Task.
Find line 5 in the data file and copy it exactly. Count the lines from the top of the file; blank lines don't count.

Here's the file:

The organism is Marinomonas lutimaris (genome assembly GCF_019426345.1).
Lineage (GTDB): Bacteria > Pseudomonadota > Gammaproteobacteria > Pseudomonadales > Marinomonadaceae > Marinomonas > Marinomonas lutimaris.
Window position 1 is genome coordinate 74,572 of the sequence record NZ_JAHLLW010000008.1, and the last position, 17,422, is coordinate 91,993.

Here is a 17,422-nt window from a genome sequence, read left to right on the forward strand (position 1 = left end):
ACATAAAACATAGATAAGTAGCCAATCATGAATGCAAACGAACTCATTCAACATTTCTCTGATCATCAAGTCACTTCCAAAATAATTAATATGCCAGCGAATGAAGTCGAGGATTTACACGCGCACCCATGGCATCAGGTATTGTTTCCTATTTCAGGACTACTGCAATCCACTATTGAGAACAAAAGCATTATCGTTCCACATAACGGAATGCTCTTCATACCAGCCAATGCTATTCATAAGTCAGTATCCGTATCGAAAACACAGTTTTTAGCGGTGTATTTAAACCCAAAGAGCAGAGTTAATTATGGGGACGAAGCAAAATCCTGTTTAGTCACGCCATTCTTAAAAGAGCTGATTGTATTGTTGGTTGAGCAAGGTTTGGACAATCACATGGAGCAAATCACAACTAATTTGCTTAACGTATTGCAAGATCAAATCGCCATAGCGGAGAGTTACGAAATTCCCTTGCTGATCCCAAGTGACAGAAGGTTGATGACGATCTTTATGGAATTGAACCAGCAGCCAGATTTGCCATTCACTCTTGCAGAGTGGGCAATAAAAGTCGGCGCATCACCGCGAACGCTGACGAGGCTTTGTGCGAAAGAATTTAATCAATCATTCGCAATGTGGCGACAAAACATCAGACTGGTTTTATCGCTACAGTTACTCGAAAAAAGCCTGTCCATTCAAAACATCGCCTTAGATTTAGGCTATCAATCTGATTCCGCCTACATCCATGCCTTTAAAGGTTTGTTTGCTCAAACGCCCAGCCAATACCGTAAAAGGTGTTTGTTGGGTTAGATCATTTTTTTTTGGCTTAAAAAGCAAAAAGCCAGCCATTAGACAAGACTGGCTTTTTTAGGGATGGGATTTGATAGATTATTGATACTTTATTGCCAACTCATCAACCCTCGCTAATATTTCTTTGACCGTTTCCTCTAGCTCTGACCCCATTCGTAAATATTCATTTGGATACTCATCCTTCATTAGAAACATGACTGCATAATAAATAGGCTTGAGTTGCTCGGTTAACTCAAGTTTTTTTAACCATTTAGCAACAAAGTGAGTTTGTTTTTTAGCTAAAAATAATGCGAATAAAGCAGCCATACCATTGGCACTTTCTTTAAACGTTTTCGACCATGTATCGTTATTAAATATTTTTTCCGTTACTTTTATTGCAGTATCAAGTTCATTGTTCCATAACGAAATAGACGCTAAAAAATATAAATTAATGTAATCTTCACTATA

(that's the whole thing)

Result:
ACATAAAACATAGATAAGTAGCCAATCATGAATGCAAACGAACTCATTCAACATTTCTCTGATCATCAAGTCACTTCCAAAATAATTAATATGCCAGCGAATGAAGTCGAGGATTTACACGCGCACCCATGGCATCAGGTATTGTTTCCTATTTCAGGACTACTGCAATCCACTATTGAGAACAAAAGCATTATCGTTCCACATAACGGAATGCTCTTCATACCAGCCAATGCTATTCATAAGTCAGTATCCGTATCGAAAACACAGTTTTTAGCGGTGTATTTAAACCCAAAGAGCAGAGTTAATTATGGGGACGAAGCAAAATCCTGTTTAGTCACGCCATTCTTAAAAGAGCTGATTGTATTGTTGGTTGAGCAAGGTTTGGACAATCACATGGAGCAAATCACAACTAATTTGCTTAACGTATTGCAAGATCAAATCGCCATAGCGGAGAGTTACGAAATTCCCTTGCTGATCCCAAGTGACAGAAGGTTGATGACGATCTTTATGGAATTGAACCAGCAGCCAGATTTGCCATTCACTCTTGCAGAGTGGGCAATAAAAGTCGGCGCATCACCGCGAACGCTGACGAGGCTTTGTGCGAAAGAATTTAATCAATCATTCGCAATGTGGCGACAAAACATCAGACTGGTTTTATCGCTACAGTTACTCGAAAAAAGCCTGTCCATTCAAAACATCGCCTTAGATTTAGGCTATCAATCTGATTCCGCCTACATCCATGCCTTTAAAGGTTTGTTTGCTCAAACGCCCAGCCAATACCGTAAAAGGTGTTTGTTGGGTTAGATCATTTTTTTTTGGCTTAAAAAGCAAAAAGCCAGCCATTAGACAAGACTGGCTTTTTTAGGGATGGGATTTGATAGATTATTGATACTTTATTGCCAACTCATCAACCCTCGCTAATATTTCTTTGACCGTTTCCTCTAGCTCTGACCCCATTCGTAAATATTCATTTGGATACTCATCCTTCATTAGAAACATGACTGCATAATAAATAGGCTTGAGTTGCTCGGTTAACTCAAGTTTTTTTAACCATTTAGCAACAAAGTGAGTTTGTTTTTTAGCTAAAAATAATGCGAATAAAGCAGCCATACCATTGGCACTTTCTTTAAACGTTTTCGACCATGTATCGTTATTAAATATTTTTTCCGTTACTTTTATTGCAGTATCAAGTTCATTGTTCCATAACGAAATAGACGCTAAAAAATATAAATTAATGTAATCTTCACTATA